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Building rapport with a Kiwi boss

Jenny was recruited from Scotland where she had relevant experience in a very similar organisation.  She was used to orderly systems and clear reporting lines. Jenny was keen to prove herself and to find her feet in the New Zealand organisation.

Jenny joined another manager with a large team and soon plans were made to split the team so she would have her own team. When the team split was achieved Jenny found herself disappointed that the split didn’t seem altogether fair. Jenny wondered whether she had been taken advantage of and what she needed to do to build rapport with her boss who was stretched and rarely available. She also needed to get her own direct reports to commit to regular meetings with her without attempting to change agreed times or to postpone.

Catching the attention of the boss for the right reasons
With the help of her coach Jenny thought about how she could build rapport with her boss. She decided to prepare some brief good news stories that she could tell so as to catch the attention of her boss and let her see that she was not focussed just on problems. Jenny also thought about how best to gain the respect of the team and decided to be very clear about her commitment to the team and the expectations she had of them.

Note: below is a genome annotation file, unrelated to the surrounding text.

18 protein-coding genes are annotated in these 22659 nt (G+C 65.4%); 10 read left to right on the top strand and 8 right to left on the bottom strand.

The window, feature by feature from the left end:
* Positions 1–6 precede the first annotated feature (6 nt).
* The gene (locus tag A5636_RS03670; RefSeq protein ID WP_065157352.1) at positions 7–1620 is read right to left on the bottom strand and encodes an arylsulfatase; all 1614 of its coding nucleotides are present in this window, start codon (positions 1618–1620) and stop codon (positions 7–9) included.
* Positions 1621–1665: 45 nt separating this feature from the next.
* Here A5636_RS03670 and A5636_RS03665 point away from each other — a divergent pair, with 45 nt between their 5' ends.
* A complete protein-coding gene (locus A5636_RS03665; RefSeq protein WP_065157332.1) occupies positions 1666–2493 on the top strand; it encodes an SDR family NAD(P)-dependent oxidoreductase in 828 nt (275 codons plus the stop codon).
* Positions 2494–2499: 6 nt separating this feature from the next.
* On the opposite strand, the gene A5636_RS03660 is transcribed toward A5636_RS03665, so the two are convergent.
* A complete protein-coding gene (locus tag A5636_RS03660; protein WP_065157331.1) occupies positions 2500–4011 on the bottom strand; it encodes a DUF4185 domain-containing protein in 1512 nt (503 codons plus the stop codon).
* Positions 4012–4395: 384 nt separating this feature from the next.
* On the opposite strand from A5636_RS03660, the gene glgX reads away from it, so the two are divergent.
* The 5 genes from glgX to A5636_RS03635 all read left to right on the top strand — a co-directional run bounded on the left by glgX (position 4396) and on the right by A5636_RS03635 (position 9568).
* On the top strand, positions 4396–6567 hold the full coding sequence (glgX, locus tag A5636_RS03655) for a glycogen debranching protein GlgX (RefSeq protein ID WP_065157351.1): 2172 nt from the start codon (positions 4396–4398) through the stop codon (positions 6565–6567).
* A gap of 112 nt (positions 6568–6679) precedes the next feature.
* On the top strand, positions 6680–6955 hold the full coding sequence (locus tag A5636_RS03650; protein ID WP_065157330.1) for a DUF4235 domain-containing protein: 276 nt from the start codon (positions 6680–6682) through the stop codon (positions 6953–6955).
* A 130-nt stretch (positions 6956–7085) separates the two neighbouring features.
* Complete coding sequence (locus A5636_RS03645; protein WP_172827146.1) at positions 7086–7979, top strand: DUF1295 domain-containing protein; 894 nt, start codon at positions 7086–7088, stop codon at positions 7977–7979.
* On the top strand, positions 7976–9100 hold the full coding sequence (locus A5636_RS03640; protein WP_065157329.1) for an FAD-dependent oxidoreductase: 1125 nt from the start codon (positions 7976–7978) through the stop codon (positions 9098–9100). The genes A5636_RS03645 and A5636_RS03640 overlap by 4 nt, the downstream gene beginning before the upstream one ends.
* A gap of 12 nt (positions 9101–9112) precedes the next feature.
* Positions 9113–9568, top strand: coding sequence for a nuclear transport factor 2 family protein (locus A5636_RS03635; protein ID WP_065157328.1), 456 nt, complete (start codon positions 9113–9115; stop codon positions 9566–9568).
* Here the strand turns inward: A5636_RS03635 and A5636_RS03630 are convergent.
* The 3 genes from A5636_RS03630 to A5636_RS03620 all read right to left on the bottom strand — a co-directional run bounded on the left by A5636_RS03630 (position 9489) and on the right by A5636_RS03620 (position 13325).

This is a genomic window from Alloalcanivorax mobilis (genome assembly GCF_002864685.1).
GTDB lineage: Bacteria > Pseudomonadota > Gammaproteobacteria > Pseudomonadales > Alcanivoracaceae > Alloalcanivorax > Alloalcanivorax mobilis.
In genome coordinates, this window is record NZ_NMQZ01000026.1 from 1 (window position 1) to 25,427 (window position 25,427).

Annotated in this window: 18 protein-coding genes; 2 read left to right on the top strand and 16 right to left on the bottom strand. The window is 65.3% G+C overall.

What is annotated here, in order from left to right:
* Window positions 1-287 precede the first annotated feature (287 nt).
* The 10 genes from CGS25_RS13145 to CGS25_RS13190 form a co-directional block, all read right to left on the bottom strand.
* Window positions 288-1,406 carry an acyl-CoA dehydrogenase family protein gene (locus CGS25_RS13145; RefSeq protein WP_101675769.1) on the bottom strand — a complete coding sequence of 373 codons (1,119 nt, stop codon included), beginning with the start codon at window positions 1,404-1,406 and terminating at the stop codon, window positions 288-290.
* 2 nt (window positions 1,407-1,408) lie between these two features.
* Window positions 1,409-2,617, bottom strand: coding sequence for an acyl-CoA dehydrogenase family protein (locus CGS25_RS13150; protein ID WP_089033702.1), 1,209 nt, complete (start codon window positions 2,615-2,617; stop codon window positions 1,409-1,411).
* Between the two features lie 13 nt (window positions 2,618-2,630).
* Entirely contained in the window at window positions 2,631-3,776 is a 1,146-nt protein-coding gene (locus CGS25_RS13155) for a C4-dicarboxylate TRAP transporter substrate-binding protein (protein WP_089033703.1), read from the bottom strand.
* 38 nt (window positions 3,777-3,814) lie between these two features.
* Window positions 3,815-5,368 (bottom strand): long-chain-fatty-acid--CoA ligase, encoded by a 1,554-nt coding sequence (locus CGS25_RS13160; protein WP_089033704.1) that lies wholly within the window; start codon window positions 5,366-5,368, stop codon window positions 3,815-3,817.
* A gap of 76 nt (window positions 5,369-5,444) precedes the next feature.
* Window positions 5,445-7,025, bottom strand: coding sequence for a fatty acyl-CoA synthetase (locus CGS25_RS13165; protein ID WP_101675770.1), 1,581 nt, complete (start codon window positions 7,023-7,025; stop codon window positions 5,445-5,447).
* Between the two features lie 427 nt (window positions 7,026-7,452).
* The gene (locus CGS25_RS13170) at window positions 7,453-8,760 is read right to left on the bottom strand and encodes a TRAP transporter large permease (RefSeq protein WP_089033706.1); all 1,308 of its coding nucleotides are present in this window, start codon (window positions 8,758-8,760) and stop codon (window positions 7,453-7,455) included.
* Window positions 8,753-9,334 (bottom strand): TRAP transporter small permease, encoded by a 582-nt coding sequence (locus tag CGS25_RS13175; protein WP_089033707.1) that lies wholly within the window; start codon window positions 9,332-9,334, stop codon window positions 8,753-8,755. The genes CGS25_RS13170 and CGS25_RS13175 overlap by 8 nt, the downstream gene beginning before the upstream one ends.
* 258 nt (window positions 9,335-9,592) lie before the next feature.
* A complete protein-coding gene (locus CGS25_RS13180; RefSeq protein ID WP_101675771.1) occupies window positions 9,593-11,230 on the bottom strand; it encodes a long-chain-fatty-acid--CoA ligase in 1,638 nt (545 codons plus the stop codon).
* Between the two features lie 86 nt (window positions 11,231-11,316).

Claiming achievements
She met with each team member individually and cleared the air and found that the team responded to this approach. Soon after this Jenny needed to complete her first six month performance review. Since this process was handled differently in Scotland Jenny was hesitant to claim her own achievements. She discovered new ways of describing what she had done which she regarded as “just doing my job”. She wrote up her successful recruitments as a leadership competency. In August, nine months after her arrival, Jenny received a very positive performance review.

Naming the competency to work on
Jenny then identified confronting direct reports as an area she wanted to become more skilled in. She realised that sometimes she preferred to avoid conflict and paperwork hassles and so tended to let things drift. She planned how to approach two different team members and decided what she needed to say and the steps involved in communicating with them. She then took action. Two months later Jenny was transferred to manage another team with a much wider role. With her coach she listed her achievements since her arrival and thought about how she intended to present herself to the new team. Jenny is now regarded as a very strong performer in the management group.

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